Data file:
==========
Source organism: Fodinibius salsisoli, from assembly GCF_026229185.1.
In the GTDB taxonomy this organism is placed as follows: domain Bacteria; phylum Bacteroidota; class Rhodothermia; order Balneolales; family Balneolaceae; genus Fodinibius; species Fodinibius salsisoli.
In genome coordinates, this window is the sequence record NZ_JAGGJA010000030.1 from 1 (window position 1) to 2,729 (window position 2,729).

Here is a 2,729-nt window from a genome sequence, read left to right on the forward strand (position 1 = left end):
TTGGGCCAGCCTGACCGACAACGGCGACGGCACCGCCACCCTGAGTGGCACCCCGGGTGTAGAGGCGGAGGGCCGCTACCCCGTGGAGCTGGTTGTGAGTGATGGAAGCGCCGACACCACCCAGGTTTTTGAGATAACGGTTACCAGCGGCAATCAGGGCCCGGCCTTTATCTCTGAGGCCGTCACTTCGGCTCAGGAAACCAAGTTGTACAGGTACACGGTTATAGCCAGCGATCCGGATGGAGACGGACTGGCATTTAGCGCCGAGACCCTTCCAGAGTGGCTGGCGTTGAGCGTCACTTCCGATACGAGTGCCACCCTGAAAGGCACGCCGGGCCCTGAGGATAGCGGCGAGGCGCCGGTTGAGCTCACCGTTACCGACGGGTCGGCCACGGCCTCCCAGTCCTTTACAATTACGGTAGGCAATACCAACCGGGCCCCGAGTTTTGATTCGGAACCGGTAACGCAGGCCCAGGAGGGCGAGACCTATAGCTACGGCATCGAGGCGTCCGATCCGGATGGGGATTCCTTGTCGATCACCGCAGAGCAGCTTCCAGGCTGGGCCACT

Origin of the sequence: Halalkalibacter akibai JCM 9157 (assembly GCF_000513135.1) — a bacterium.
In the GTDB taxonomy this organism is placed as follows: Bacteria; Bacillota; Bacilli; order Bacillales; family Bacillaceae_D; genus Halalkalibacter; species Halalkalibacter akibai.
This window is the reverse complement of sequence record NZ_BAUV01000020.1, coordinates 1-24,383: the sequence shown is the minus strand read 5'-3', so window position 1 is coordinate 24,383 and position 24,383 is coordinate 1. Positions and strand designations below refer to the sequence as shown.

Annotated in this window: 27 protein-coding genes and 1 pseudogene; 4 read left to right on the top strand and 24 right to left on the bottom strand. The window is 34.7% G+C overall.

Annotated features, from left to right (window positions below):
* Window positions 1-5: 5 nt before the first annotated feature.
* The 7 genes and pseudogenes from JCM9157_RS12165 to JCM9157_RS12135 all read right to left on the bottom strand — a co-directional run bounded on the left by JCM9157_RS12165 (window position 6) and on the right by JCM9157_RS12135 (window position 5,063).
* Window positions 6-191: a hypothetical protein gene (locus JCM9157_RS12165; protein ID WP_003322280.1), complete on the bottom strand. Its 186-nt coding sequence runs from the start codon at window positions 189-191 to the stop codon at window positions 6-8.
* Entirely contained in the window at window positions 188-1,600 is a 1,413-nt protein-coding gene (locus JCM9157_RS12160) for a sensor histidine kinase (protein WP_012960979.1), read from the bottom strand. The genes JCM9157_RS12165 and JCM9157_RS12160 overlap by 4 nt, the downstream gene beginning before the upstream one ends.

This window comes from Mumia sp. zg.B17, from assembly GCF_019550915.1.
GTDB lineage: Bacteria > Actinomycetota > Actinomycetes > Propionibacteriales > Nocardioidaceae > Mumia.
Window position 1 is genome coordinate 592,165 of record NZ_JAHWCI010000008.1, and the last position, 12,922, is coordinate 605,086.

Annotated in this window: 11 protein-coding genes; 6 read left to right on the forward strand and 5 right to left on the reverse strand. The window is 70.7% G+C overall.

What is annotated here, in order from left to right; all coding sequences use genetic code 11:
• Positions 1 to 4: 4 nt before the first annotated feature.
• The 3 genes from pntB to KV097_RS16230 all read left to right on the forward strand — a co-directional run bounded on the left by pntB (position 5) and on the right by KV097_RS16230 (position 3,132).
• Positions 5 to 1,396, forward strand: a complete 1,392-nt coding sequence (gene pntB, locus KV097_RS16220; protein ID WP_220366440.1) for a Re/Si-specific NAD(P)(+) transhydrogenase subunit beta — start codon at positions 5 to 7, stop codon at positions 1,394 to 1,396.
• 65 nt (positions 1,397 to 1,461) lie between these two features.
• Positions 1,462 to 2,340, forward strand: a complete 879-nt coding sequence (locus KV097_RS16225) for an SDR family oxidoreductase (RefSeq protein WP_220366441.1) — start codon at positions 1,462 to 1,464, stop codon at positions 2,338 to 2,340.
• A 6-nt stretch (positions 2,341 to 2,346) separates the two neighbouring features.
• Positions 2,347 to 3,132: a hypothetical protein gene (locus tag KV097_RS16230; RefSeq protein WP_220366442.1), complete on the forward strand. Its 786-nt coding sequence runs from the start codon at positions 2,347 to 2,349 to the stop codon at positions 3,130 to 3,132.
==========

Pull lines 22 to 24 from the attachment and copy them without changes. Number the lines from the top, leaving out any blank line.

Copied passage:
• Positions 5 to 1,396, forward strand: a complete 1,392-nt coding sequence (gene pntB, locus KV097_RS16220; protein ID WP_220366440.1) for a Re/Si-specific NAD(P)(+) transhydrogenase subunit beta — start codon at positions 5 to 7, stop codon at positions 1,394 to 1,396.
• 65 nt (positions 1,397 to 1,461) lie between these two features.
• Positions 1,462 to 2,340, forward strand: a complete 879-nt coding sequence (locus KV097_RS16225) for an SDR family oxidoreductase (RefSeq protein WP_220366441.1) — start codon at positions 1,462 to 1,464, stop codon at positions 2,338 to 2,340.